Doctor: No significant change in Demjanjuk health

A German doctor testified Thursday that John Demjanjuk is receiving better care in a Munich prison hospital than he did in the U.S. and that his health has "not significantly changed" since his trial began.

Demjanjuk, 90, suffers from low hemoglobin and a variety of other health problems, and has had at least 9 blood transfusions since his trial began last November.

The retired Ohio auto worker is standing trial on 28,060 counts of accessory to murder for allegedly having been a guard at the Sobibor death camp in Poland. Demjanjuk denies ever being a camp guard, saying he has been mistaken for someone else.

Demjanjuk attends court sessions lying in a hospital bed, usually wearing dark sunglasses. In recent weeks, his defense team has argued that his health has deteriorated so that he is in too much pain he to follow the proceedings.

But Dr. Christoph Nerl, a blood specialist, told the Munich state court that Demjanjuk's condition has not significantly changed, that his last blood transfusion was Oct. 5 and that his hemoglobin levels are now fine.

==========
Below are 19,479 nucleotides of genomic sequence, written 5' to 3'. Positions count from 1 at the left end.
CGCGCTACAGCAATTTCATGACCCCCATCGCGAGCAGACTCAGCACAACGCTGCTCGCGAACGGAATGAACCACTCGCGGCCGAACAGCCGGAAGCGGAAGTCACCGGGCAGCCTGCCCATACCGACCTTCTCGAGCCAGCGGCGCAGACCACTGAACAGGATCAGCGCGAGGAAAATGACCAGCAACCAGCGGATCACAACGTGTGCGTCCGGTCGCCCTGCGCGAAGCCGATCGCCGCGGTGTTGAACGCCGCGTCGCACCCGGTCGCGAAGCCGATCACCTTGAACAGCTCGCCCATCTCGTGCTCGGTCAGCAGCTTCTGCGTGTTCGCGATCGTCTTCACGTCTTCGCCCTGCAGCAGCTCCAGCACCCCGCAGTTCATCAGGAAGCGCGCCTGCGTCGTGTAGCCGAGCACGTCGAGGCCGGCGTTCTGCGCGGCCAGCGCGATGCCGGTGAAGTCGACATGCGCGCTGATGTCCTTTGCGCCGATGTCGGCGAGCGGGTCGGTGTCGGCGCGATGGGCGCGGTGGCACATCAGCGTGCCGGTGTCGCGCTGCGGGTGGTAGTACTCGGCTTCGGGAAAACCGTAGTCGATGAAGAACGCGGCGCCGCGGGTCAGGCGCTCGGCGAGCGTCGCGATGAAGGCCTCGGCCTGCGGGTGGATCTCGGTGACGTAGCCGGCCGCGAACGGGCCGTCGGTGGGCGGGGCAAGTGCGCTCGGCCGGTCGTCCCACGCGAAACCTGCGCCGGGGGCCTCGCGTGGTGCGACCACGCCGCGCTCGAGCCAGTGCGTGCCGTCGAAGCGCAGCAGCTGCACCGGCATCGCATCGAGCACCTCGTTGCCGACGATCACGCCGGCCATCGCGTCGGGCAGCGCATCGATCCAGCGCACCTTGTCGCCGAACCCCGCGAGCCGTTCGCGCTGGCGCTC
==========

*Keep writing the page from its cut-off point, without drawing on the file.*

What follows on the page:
Nerl testified that, of 31 blood examinations since April, 23 showed good hemoglobin levels, five were borderline and three were dangerously low.

The doctor told the court that Demjanjuk has benefited from drug treatments given to him in Germany that he had been unable to get in the U.S., because "in the USA he was not insured anymore."

"In general he is doing better here than in the USA," Nerl testified.

Demjanjuk's son told The Associated Press that his father's medical care in the U.S. was top-notch.

"Dr. Nerl's testimony is false and intended only to support the court's wishes," John Demjanjuk Jr. said in an e-mail. "My father had very good medical insurance here as a Ford retiree and had doctors who cared for him without the pressure of politically motivated judges influencing their opinions."

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Rising reported from Berlin